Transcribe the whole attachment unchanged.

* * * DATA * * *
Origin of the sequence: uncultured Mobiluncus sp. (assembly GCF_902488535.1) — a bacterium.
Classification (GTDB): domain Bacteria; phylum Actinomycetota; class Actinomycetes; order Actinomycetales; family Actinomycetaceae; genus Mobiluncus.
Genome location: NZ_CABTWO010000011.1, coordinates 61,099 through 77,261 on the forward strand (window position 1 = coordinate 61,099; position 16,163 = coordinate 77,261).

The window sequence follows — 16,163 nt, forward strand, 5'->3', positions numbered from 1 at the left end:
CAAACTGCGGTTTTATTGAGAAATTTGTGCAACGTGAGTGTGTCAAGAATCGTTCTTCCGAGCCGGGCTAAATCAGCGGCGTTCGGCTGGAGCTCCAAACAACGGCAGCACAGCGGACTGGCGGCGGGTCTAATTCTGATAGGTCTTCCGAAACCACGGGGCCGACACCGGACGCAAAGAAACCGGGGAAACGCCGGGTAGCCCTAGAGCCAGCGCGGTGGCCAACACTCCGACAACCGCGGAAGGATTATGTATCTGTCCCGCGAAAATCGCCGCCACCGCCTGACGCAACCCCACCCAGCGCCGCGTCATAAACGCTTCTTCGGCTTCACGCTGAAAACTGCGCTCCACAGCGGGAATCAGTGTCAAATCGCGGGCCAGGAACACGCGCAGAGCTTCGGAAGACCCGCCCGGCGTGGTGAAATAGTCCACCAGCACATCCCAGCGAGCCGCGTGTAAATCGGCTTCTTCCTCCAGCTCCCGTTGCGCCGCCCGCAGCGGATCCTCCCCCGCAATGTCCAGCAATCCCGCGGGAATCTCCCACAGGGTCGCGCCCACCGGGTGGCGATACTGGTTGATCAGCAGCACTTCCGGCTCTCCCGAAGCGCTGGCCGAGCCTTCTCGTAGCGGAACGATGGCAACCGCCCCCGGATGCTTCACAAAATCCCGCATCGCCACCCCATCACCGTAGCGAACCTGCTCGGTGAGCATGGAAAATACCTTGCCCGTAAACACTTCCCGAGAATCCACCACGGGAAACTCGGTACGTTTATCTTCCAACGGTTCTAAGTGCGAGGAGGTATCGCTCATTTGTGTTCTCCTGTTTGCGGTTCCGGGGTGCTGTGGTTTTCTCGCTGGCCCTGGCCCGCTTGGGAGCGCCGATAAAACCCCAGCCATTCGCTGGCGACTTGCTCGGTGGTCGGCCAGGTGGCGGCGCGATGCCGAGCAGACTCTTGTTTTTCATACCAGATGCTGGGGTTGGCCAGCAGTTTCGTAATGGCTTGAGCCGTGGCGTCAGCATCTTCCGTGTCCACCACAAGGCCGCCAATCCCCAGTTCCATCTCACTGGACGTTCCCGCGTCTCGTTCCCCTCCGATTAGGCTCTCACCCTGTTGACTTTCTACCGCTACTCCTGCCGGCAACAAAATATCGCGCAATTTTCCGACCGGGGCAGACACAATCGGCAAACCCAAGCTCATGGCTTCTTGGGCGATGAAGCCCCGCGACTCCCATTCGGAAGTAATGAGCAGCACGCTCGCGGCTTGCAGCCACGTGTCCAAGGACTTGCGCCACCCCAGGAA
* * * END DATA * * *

Origin of the sequence: uncultured Mobiluncus sp. (assembly GCF_902488535.1) — a bacterium.
Classification (GTDB): domain Bacteria; phylum Actinomycetota; class Actinomycetes; order Actinomycetales; family Actinomycetaceae; genus Mobiluncus.
Genome location: NZ_CABTWO010000011.1, coordinates 61,099 through 77,261 on the forward strand (window position 1 = coordinate 61,099; position 16,163 = coordinate 77,261).

The window sequence follows — 16,163 nt, forward strand, 5'->3', positions numbered from 1 at the left end:
CAAACTGCGGTTTTATTGAGAAATTTGTGCAACGTGAGTGTGTCAAGAATCGTTCTTCCGAGCCGGGCTAAATCAGCGGCGTTCGGCTGGAGCTCCAAACAACGGCAGCACAGCGGACTGGCGGCGGGTCTAATTCTGATAGGTCTTCCGAAACCACGGGGCCGACACCGGACGCAAAGAAACCGGGGAAACGCCGGGTAGCCCTAGAGCCAGCGCGGTGGCCAACACTCCGACAACCGCGGAAGGATTATGTATCTGTCCCGCGAAAATCGCCGCCACCGCCTGACGCAACCCCACCCAGCGCCGCGTCATAAACGCTTCTTCGGCTTCACGCTGAAAACTGCGCTCCACAGCGGGAATCAGTGTCAAATCGCGGGCCAGGAACACGCGCAGAGCTTCGGAAGACCCGCCCGGCGTGGTGAAATAGTCCACCAGCACATCCCAGCGAGCCGCGTGTAAATCGGCTTCTTCCTCCAGCTCCCGTTGCGCCGCCCGCAGCGGATCCTCCCCCGCAATGTCCAGCAATCCCGCGGGAATCTCCCACAGGGTCGCGCCCACCGGGTGGCGATACTGGTTGATCAGCAGCACTTCCGGCTCTCCCGAAGCGCTGGCCGAGCCTTCTCGTAGCGGAACGATGGCAACCGCCCCCGGATGCTTCACAAAATCCCGCATCGCCACCCCATCACCGTAGCGAACCTGCTCGGTGAGCATGGAAAATACCTTGCCCGTAAACACTTCCCGAGAATCCACCACGGGAAACTCGGTACGTTTATCTTCCAACGGTTCTAAGTGCGAGGAGGTATCGCTCATTTGTGTTCTCCTGTTTGCGGTTCCGGGGTGCTGTGGTTTTCTCGCTGGCCCTGGCCCGCTTGGGAGCGCCGATAAAACCCCAGCCATTCGCTGGCGACTTGCTCGGTGGTCGGCCAGGTGGCGGCGCGATGCCGAGCAGACTCTTGTTTTTCATACCAGATGCTGGGGTTGGCCAGCAGTTTCGTAATGGCTTGAGCCGTGGCGTCAGCATCTTCCGTGTCCACCACAAGGCCGCCAATCCCCAGTTCCATCTCACTGGACGTTCCCGCGTCTCGTTCCCCTCCGATTAGGCTCTCACCCTGTTGACTTTCTACCGCTACTCCTGCCGGCAACAAAATATCGCGCAATTTTCCGACCGGGGCAGACACAATCGGCAAACCCAAGCTCATGGCTTCTTGGGCGATGAAGCCCCGCGACTCCCATTCGGAAGTAATGAGCAGCACGCTCGCGGCTTGCAGCCACGTGTCCAAGGACTTGCGCCACCCCAGGAA